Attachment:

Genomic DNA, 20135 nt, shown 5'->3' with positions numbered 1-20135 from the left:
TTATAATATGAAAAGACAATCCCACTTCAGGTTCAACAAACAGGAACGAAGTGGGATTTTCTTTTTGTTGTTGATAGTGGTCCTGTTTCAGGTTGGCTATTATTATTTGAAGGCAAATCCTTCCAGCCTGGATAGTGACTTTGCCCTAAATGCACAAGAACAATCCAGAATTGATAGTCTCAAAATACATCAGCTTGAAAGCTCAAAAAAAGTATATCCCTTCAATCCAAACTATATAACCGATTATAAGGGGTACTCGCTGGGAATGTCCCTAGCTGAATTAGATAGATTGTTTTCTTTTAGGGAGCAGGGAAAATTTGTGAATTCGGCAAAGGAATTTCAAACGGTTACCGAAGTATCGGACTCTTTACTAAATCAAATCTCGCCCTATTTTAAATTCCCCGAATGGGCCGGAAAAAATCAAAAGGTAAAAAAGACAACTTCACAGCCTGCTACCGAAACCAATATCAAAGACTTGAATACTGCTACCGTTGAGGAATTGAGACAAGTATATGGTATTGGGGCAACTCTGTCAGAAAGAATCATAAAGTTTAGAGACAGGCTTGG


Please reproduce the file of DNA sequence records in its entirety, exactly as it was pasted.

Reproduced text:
Genomic DNA, 20135 nt, shown 5'->3' with positions numbered 1-20135 from the left:
TTATAATATGAAAAGACAATCCCACTTCAGGTTCAACAAACAGGAACGAAGTGGGATTTTCTTTTTGTTGTTGATAGTGGTCCTGTTTCAGGTTGGCTATTATTATTTGAAGGCAAATCCTTCCAGCCTGGATAGTGACTTTGCCCTAAATGCACAAGAACAATCCAGAATTGATAGTCTCAAAATACATCAGCTTGAAAGCTCAAAAAAAGTATATCCCTTCAATCCAAACTATATAACCGATTATAAGGGGTACTCGCTGGGAATGTCCCTAGCTGAATTAGATAGATTGTTTTCTTTTAGGGAGCAGGGAAAATTTGTGAATTCGGCAAAGGAATTTCAAACGGTTACCGAAGTATCGGACTCTTTACTAAATCAAATCTCGCCCTATTTTAAATTCCCCGAATGGGCCGGAAAAAATCAAAAGGTAAAAAAGACAACTTCACAGCCTGCTACCGAAACCAATATCAAAGACTTGAATACTGCTACCGTTGAGGAATTGAGACAAGTATATGGTATTGGGGCAACTCTGTCAGAAAGAATCATAAAGTTTAGAGACAGGCTTGG